Entries in American Cable Association (2)


Response to USF/ICC Rules Varied, but Everyone Wants More Details

Genachowski’s Speech Prompts Industry-wide Reactions—to What, Exactly?

FCC Chairman Julius Genachowski presented a sneak-peek at the FCC’s highly anticipated USF/ICC reform rules on October 6, but many industry stakeholders are still scratching their heads trying to figure out specific details of the yet-unreleased draft rules. Genachowski made a point to say that the draft rules are not a carbon copy of the ABC Plan/RLEC Plan/Consensus Framework, but he did not specify exactly what parts of the industry plans would be included or rejected (see The ILEC Advisor: Finally – Genachowski’s Big Announcement on USF/ICC Reform for a summary of his full speech). I guess we will all just have to keep waiting…

Key USF/ICC stakeholders wasted no time in releasing statements about Genachowski’s speech. Although the reactions ranged from approval to frustration, one thing was clear: everyone wants more information as soon as possible.  Some statements were quite vague, and others seemed to make assumptions about the unseen rules inferred from Genachowski’s remarks. The ILEC Advisor has been covering different industry perspectives on USF reform over the last few months, and most of the reactions to today’s announcement were consistent with the mountain of comments and ex parte filings that have accumulated since February’s NPRM.

Here’s a rundown of reactions—good, bad and indifferent (in no particular order):

  • Shirley Bloomfield, NTCA ceo: “As this long-running process draws to a likely close in the coming weeks, we will continue to press for common-sense reforms that recognize the unique challenges faced by small carriers and the consumers they serve in rural areas across the country.”
  • Kelly Worthington, WTA executive director: “We look forward to seeing the details of the Chairman’s proposals. Only then will we be able to determine whether rural networks will be strengthened by the reforms.”
  • Matthew M. Polka, America Cable Association president and ceo: “The Chairman’s plan locks in a sole-source contract worth billions over 10 years to a handful of incumbent large telecom companies to deploy broadband at maximum speeds that are below average. It favors one small group of providers over others to the disadvantage of consumers. By excluding thousands of broadband providers willing, able, and eager to compete to provide service to consumers living in rural areas where government support is provided, it will deprive these communities of receiving the best possible service at the lowest possible price.”
  • Steven Berry, Rural Cellular Association president and ceo: “Chairman Genachowski delivered a fine policy speech highlighting the many reasons USF reform is imperative. I am glad to see he is focused on consumers and bringing broadband solutions to all Americans, but details remain elusive, and we must carefully review the proposal… I can only hope that wireless solutions have an opportunity to flourish in this new plan.”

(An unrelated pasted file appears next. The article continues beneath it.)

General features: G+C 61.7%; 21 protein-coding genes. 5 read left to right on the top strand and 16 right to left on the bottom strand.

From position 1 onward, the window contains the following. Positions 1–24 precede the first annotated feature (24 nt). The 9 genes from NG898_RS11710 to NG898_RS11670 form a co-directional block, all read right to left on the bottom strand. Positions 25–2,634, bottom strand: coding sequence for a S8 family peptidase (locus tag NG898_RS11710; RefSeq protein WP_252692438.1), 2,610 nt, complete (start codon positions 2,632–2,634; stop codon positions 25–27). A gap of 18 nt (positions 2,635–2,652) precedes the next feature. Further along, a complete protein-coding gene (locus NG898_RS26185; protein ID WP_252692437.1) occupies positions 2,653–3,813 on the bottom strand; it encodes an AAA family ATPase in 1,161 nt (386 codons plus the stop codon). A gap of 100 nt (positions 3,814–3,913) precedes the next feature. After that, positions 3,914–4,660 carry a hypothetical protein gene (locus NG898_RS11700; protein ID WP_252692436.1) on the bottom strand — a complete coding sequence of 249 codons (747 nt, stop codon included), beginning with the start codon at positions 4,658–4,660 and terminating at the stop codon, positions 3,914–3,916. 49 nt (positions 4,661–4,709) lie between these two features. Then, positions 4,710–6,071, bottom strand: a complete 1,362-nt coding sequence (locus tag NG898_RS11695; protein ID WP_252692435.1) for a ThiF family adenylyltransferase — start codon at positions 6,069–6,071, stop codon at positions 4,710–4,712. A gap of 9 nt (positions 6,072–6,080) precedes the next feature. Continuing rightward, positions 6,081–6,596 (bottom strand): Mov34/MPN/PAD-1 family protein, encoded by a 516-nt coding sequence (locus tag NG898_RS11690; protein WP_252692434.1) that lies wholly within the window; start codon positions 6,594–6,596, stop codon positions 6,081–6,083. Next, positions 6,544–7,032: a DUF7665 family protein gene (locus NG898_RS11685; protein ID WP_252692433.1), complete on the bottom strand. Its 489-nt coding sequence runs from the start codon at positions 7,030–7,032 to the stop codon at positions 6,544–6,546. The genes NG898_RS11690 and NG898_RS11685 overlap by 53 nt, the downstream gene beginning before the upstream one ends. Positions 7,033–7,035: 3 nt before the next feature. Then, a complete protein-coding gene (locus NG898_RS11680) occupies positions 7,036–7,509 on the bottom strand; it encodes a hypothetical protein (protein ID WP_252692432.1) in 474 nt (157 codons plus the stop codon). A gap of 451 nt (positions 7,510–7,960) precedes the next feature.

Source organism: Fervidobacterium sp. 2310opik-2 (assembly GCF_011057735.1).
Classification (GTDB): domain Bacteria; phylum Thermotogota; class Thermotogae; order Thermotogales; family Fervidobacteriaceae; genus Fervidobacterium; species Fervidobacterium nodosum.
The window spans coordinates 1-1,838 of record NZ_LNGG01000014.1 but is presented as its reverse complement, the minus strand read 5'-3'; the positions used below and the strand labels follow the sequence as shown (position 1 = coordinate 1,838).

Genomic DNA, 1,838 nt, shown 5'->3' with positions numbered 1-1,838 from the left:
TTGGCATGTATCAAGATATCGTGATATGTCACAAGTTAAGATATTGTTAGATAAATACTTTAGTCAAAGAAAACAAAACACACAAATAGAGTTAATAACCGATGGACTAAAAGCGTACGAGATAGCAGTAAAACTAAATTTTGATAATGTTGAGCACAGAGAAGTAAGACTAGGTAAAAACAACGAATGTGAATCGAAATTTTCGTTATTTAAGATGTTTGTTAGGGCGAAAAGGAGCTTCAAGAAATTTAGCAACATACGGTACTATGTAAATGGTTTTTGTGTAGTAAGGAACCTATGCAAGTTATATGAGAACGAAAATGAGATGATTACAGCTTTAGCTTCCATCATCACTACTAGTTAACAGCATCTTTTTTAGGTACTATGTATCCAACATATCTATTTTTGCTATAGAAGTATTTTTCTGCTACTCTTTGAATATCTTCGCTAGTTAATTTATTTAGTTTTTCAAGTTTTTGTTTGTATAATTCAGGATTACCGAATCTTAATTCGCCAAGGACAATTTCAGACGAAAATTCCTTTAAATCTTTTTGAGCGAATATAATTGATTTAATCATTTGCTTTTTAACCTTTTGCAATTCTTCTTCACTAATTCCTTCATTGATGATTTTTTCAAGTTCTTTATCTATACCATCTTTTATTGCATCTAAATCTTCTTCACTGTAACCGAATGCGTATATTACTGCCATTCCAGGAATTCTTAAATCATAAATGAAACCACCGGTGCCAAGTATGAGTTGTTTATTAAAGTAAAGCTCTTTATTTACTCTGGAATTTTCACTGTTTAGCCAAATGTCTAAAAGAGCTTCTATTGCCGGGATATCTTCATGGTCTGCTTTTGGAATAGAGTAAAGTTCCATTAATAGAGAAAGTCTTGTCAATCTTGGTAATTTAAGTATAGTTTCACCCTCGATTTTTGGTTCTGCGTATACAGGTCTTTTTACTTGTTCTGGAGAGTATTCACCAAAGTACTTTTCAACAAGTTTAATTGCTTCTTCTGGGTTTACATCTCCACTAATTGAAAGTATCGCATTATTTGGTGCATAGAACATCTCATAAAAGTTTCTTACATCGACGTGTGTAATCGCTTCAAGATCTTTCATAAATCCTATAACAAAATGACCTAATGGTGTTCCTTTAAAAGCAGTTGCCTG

• Matt Wood, Free Press policy director: “We hope that Chairman Genachowski is sincere in his pledge to give the American people something better than the industry’s profit-padding wish list. But knowing how doggedly these companies pursue what they want, no matter how much it harms the public, we’re going to be vigilant and make sure that the Commission abides by that promise.”
  • Tony Clark, NARUC president, and John Burke, NARUC Telecommunications Committee chair: “We are very anxious to get additional details on the mechanisms for Intercarrier Compensation reform, including how Voice over Internet Protocol traffic will be integrated into the system to avoid arbitrage opportunities. Indeed, some elements of the speech raise a host of unanswered questions but also the specter of long term and serious unintended consequences for consumers.”
  • Bob Quinn, AT&T vp-federal regulatory & chief privacy officer: “FCC Chairman Genachowski deserves credit for bringing this important issue to this point. We and many others are committed to working with him and the entire Commission as it works to bring this opportunity for a fair, reasonable plan across the finish line.”

A common point of tension seems to be whether or not the FCC’s plan will be good for consumers. However, what is best for consumers—lower telephone rates, or expanded broadband availability?  More importantly, can both of these lofty goals be achieved in one fail swoop? If, for example, access rates were reduced significantly, would the big telcos pass the savings along to consumers directly, pocket the extra cash, or reinvest it in the network? I imagine these questions will not be answered until after the rules are implemented.

It is not just industry groups reacting to the FCC’s proposed rules (whatever they may be). Congress is weighing in as well. A bipartisan October 4 letter to Genachowski signed by Representatives Lee Terry (R-NE), Mike Ross (D-AR) and 33 mostly rural representatives states, “It’s our judgment that the FCC must act swiftly yet carefully to enact reforms that allow all Americans – particularly those in hard-to-serve rural communities – access to the burgeoning services and opportunities that are being created via innovation in broadband technology.” The Representatives “urge the FCC to maintain the key elements of the America’s Broadband Connectivity and Joint Rural Association proposals,” which “clearly [create] a path forward for comprehensive USF and intercarrier compensation reform.”

While it is admirable that so many Democratic and Republican Representatives came together in support of the Consensus Framework, the FCC’s final rules might not have a VIP pass in the Senate. On October 5, the Senate Commerce Committee announced an October 12 hearing on the FCC’s USF/ICC reform efforts. Apparently, “Congressional Democrats have expressed concerns that the plan won’t sufficiently protect consumers.” I wonder if the Senate Commerce Committee will actually see the plan before the hearing next week, or if they have already seen it? It seems premature to set a hearing about rules that have not even been approved or reviewed by the public, but there doesn’t seem to be much love between Congress and the FCC these days.